Agriculture

'We can contain the pest'

India's temperature and atmospheric conditions are ideal for the spread of Fall Armyworm

 
By A N Shylesha
Last Updated: Thursday 07 March 2019

Entomologist with the National Bureau of Agricultural
Insect Resources was the first to confirm FAW infestation in India

We visited Karnataka's Chikballapur district after several farmers complained of a pest attack. Initially, we thought the farms were attacked by True Armyworm, or Mythimna. We collected samples from the farms that were severely affected. The findings showed that the farms were infested with Fall Armyworm. Unlike True Armyworm, a Fall Armyworm (FAW) larva has an inverted Y-shaped marking on its head and four dark spots that form a square towards the end of its body. A fully formed true armyworm moth is straw coloured, while a FAW moth is darker. It is also more dangerous than true armyworm. Once the plant is infected by FAW, it cannot be saved, as the pest hatches its several generations in the plant's lifecycle. The worm also attacks several parts of the plant. The larvae scrape the surface of the leaves, making them papery. They also eat plant shoots. So, new leaves open up with big punctures on them.

India's temperature and atmospheric conditions are ideal for the spread of FAW. In fact, a single female moth can lay up to 1,500 eggs when the temperatures are between 15 and 30OC. It can also fly great distances, which aids its spread. We are currently collecting samples to conduct molecular analysis that will help us ascertain how it has entered the country. The analysis will also identify the exact strain of the pest. The initial assessment will take at least another two months and the complete analysis will take over a year. So far, the armyworm variety that eats rice has not been found in India.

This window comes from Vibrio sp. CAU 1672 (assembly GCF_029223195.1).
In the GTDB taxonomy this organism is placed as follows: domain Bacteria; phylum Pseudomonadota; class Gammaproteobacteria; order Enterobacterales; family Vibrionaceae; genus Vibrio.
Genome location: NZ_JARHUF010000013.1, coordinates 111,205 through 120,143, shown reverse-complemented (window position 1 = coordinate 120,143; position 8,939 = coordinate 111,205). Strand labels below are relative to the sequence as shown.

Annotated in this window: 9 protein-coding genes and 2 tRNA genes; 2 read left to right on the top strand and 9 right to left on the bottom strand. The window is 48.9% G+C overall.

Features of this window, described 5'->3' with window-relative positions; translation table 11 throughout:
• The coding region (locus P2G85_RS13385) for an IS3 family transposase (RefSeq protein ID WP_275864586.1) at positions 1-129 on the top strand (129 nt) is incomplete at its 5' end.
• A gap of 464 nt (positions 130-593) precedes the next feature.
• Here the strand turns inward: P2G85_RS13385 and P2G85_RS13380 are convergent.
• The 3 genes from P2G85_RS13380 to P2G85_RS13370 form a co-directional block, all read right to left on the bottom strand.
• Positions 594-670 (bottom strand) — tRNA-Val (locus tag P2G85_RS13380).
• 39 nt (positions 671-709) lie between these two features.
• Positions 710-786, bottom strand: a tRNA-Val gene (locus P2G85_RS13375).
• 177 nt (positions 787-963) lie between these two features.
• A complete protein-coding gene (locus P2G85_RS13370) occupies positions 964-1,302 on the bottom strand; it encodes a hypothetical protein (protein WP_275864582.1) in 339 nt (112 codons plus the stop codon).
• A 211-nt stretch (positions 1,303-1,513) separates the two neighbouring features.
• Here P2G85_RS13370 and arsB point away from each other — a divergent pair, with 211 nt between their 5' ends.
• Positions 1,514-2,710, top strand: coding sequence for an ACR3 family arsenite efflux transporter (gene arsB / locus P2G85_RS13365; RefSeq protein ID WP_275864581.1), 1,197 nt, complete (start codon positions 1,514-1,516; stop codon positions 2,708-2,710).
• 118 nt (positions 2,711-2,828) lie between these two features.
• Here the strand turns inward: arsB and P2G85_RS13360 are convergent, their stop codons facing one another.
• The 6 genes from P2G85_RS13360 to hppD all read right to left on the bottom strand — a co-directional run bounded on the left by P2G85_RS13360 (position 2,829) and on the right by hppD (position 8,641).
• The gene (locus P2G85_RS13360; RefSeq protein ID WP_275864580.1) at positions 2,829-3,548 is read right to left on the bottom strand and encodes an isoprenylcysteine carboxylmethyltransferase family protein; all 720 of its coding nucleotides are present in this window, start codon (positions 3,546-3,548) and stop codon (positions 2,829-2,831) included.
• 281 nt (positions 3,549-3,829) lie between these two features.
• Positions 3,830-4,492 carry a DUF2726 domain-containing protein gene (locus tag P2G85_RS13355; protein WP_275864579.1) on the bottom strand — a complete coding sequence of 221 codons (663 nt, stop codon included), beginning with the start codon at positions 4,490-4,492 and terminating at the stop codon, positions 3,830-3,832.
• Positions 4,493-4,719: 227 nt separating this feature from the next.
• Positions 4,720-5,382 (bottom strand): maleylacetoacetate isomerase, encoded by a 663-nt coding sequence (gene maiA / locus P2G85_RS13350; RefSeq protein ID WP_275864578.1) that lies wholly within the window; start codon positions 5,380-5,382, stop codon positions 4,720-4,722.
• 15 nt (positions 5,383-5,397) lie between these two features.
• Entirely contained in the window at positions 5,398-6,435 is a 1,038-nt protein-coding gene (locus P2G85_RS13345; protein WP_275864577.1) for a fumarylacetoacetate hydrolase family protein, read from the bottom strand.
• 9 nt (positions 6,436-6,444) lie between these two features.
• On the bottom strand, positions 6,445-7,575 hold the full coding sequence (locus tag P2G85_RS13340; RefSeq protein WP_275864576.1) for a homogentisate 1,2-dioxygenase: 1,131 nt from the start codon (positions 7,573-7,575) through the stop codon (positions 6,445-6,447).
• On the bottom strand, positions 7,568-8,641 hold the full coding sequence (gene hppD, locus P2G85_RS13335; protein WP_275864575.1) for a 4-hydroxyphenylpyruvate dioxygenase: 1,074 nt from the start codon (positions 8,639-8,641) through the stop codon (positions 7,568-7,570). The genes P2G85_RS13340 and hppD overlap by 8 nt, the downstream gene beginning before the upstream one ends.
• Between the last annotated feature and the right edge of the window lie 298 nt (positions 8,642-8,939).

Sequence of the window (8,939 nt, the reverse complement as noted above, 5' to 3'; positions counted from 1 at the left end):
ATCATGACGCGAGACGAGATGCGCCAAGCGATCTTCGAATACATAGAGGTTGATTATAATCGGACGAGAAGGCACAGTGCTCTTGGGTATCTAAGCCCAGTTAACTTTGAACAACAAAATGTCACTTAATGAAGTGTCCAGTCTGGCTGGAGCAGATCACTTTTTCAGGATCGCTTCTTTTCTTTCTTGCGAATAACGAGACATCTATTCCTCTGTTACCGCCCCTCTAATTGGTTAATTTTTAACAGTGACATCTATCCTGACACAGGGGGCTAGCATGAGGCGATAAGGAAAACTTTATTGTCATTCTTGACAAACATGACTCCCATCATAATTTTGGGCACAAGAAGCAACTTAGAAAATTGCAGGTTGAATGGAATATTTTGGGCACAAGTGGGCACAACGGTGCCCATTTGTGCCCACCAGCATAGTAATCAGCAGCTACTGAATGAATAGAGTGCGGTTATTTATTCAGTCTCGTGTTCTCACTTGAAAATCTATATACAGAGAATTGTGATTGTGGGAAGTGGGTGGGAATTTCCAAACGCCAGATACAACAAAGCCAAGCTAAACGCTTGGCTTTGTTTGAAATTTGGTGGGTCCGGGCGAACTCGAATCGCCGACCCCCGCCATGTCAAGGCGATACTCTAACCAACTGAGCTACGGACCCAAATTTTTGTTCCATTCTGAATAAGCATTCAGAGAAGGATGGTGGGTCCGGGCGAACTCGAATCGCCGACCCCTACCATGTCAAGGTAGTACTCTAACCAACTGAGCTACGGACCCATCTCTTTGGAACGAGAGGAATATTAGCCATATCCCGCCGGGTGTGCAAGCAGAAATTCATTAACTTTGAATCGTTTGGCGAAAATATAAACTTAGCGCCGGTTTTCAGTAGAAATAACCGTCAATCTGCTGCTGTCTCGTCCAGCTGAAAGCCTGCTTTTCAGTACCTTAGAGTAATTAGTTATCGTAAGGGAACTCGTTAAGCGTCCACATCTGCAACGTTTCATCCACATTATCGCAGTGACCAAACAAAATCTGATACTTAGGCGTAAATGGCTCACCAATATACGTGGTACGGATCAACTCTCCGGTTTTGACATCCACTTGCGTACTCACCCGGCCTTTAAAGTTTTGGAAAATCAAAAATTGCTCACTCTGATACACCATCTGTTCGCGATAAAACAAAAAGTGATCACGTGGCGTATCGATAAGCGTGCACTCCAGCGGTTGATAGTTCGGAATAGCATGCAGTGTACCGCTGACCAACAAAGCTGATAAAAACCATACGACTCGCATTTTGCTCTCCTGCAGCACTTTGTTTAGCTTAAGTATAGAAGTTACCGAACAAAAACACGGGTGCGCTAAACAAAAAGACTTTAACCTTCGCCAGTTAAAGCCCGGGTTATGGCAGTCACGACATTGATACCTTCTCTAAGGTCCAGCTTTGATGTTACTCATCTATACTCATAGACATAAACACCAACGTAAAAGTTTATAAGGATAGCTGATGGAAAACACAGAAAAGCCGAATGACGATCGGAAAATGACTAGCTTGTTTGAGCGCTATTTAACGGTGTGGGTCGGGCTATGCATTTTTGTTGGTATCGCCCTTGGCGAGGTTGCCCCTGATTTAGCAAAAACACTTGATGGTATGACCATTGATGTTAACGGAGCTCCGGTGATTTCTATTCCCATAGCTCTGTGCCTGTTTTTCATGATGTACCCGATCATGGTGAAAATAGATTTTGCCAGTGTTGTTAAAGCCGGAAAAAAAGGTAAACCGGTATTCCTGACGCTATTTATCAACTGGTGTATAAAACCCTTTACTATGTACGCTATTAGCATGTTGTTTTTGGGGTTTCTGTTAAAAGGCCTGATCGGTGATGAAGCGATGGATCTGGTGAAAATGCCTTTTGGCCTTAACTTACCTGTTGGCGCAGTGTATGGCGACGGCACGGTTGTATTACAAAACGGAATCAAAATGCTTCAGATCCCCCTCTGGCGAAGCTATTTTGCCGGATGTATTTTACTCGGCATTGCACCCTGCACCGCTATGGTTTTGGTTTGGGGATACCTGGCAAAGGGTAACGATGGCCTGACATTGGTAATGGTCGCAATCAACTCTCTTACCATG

We are recommending farmers to use Emamectin Benzoate (0.4 grams per litre of water) in places with severe infestation. Neem formulations can be used in places with mild infestation. India can control the pest through timely management practices as it has not reached Africa levels.

(Entomologist with the National Bureau of Agricultural Insect Resources was the first to confirm FAW infestation in India)

Subscribe to Weekly Newsletter :

Comments are moderated and will be published only after the site moderator’s approval. Please use a genuine email ID and provide your name. Selected comments may also be used in the ‘Letters’ section of the Down To Earth print edition.